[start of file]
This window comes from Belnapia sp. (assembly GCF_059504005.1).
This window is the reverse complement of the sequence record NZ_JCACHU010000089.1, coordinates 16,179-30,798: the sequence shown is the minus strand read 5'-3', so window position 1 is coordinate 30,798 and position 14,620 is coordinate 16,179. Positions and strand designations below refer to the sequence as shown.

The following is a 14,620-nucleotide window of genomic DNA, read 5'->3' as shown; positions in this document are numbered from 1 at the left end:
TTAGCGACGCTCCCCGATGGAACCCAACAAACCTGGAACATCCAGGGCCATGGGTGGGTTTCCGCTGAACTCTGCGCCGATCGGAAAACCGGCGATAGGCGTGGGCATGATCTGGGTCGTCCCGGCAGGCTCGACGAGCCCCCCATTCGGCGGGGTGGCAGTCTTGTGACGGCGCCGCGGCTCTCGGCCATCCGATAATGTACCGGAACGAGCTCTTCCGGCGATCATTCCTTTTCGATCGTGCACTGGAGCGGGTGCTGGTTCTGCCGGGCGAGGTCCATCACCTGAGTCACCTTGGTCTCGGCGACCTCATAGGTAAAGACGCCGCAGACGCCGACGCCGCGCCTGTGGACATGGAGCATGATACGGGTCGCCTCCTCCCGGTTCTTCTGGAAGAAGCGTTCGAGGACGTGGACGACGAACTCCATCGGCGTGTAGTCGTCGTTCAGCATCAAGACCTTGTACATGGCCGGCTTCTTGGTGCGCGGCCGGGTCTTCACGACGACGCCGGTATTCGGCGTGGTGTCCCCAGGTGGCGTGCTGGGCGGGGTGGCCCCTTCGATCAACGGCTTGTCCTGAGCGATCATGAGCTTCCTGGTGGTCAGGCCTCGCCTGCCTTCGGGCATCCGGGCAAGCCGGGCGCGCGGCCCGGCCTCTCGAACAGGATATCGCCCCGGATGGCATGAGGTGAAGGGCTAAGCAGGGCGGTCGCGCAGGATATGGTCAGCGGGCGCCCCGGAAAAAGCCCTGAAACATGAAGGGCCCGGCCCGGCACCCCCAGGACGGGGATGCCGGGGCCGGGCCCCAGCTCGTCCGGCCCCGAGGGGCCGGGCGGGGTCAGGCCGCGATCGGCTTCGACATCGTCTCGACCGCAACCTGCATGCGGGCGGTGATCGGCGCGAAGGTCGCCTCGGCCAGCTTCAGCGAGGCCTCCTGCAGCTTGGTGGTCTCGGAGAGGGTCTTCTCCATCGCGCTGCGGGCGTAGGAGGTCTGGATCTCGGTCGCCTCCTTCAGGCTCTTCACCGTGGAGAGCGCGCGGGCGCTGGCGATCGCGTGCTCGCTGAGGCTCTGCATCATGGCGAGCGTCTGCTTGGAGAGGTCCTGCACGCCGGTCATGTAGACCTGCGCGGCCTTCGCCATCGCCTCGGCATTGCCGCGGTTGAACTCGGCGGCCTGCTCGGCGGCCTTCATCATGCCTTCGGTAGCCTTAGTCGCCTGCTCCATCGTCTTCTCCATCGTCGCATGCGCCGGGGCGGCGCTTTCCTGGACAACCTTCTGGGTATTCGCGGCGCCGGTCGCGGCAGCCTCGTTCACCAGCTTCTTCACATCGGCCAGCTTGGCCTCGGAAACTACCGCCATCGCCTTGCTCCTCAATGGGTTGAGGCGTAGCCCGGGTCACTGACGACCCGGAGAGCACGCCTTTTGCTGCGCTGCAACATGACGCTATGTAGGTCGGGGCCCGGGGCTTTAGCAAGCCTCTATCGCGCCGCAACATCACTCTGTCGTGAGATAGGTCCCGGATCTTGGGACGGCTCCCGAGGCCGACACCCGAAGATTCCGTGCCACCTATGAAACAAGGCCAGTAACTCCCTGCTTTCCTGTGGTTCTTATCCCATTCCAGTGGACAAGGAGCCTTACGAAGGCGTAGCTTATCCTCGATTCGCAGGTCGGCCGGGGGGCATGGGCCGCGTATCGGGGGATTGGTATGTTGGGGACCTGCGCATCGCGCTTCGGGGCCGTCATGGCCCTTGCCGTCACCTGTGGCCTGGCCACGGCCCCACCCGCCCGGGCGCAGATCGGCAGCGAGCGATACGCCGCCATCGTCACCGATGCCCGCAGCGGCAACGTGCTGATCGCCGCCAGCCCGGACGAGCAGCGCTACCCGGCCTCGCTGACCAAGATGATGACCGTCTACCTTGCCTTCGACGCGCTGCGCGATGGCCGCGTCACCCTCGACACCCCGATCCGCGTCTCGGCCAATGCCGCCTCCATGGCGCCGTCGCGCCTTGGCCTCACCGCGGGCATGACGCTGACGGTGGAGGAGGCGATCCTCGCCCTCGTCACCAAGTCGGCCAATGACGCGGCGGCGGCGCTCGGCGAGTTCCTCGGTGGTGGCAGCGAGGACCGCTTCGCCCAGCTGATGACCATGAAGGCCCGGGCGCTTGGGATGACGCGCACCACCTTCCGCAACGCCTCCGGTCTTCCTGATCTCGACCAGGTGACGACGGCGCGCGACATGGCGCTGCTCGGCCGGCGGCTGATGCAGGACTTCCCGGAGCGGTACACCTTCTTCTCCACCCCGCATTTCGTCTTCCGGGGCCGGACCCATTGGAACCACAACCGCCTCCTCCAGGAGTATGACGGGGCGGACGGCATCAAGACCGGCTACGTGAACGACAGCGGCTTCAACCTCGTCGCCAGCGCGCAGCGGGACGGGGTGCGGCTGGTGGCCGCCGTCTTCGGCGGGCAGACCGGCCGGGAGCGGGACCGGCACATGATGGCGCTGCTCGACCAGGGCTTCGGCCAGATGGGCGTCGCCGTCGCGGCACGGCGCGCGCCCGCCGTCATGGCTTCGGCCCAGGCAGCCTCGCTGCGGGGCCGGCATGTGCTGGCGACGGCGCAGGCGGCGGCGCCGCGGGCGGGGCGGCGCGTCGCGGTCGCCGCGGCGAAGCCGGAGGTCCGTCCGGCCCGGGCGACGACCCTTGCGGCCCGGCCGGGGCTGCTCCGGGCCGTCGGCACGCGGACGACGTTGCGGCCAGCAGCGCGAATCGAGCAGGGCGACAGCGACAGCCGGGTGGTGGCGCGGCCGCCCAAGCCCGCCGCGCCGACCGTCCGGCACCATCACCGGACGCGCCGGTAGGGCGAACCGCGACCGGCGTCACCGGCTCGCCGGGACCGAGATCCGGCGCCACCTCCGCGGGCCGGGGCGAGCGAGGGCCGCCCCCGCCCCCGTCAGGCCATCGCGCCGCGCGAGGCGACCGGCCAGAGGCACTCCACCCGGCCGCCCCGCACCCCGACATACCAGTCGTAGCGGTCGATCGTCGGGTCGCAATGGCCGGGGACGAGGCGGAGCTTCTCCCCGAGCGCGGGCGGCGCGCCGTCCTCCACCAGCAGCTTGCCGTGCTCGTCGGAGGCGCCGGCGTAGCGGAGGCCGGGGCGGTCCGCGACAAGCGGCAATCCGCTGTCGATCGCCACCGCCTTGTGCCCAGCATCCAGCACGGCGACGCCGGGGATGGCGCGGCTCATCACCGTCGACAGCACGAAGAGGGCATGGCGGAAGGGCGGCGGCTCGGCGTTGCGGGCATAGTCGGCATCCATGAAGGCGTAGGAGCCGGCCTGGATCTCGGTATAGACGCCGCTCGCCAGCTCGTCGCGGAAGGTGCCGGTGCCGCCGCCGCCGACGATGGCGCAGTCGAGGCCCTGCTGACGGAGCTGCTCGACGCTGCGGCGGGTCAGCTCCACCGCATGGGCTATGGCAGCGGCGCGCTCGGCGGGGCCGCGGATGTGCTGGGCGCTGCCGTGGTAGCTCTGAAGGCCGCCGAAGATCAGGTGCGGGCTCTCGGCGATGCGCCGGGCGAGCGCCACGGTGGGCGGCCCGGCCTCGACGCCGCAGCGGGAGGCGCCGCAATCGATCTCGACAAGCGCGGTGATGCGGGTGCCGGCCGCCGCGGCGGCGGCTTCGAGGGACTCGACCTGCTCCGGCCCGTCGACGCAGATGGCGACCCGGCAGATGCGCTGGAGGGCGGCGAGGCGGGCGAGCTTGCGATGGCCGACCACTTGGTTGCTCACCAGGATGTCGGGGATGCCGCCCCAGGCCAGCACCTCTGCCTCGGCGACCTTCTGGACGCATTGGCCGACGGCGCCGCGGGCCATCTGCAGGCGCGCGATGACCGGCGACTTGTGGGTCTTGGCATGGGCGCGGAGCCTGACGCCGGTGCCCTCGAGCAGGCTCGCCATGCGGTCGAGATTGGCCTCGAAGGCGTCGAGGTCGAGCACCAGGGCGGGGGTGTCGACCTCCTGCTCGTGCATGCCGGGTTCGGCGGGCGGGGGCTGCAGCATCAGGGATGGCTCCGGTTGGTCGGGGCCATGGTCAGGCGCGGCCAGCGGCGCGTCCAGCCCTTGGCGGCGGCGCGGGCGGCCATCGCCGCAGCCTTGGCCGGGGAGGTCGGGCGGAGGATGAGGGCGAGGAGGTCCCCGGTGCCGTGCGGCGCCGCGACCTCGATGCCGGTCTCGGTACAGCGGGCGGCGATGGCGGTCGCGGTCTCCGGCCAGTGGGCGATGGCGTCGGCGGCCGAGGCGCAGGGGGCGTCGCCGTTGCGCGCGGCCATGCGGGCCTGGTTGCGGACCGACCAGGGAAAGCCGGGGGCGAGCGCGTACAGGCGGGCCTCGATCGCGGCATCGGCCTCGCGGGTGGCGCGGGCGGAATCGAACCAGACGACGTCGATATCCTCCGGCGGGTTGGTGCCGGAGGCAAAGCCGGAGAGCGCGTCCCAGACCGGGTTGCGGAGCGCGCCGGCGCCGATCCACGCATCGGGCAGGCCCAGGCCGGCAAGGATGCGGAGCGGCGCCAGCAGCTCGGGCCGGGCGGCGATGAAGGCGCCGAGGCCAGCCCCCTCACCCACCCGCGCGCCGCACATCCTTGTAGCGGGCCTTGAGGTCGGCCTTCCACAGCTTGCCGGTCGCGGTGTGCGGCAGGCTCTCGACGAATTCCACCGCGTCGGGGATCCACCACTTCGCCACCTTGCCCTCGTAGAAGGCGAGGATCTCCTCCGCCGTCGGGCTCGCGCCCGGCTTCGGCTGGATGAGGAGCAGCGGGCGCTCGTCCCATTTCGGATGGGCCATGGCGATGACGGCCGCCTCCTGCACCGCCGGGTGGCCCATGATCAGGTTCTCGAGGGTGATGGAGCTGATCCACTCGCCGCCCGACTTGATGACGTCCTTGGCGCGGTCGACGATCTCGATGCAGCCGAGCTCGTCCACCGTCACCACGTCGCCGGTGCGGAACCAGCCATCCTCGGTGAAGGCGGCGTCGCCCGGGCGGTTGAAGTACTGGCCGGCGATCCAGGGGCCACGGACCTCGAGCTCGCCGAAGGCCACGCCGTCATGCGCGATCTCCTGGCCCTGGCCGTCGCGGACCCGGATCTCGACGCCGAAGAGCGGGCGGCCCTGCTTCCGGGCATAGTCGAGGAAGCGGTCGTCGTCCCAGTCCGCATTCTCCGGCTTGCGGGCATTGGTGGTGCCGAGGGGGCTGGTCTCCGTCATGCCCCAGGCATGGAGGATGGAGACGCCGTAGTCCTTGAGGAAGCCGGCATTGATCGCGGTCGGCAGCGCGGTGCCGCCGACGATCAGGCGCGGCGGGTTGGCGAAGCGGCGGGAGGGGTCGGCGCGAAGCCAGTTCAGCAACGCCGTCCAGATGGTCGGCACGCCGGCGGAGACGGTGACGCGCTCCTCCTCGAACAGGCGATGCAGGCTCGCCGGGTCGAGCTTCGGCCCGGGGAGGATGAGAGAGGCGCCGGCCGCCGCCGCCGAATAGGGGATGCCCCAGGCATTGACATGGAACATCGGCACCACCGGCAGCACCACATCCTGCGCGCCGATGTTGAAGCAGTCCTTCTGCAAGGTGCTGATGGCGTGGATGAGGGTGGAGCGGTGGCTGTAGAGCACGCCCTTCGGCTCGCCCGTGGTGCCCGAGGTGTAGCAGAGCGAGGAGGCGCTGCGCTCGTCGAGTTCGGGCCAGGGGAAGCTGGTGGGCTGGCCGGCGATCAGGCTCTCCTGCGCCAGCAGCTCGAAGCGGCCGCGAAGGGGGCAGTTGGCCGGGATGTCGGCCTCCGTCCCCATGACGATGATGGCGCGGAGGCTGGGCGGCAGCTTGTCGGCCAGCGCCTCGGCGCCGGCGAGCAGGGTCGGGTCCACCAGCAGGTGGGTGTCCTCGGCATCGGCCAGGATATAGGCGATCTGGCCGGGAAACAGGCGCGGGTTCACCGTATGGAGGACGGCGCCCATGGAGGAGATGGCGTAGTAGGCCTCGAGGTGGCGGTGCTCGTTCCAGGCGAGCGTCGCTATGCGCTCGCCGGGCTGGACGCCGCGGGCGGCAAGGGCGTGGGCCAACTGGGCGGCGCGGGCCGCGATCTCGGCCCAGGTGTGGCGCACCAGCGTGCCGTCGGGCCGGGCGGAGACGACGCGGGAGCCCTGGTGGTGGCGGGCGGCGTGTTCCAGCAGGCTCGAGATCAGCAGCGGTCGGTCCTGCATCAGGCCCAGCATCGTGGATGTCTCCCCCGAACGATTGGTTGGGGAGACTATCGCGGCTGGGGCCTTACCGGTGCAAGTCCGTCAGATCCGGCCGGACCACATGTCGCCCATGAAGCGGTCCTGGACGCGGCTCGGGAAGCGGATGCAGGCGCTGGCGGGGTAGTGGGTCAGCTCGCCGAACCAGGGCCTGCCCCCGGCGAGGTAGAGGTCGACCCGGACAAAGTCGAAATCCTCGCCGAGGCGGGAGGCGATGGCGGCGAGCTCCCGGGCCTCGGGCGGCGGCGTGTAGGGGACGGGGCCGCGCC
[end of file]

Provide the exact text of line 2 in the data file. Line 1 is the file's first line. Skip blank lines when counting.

This window is the reverse complement of the sequence record NZ_JCACHU010000089.1, coordinates 16,179-30,798: the sequence shown is the minus strand read 5'-3', so window position 1 is coordinate 30,798 and position 14,620 is coordinate 16,179. Positions and strand designations below refer to the sequence as shown.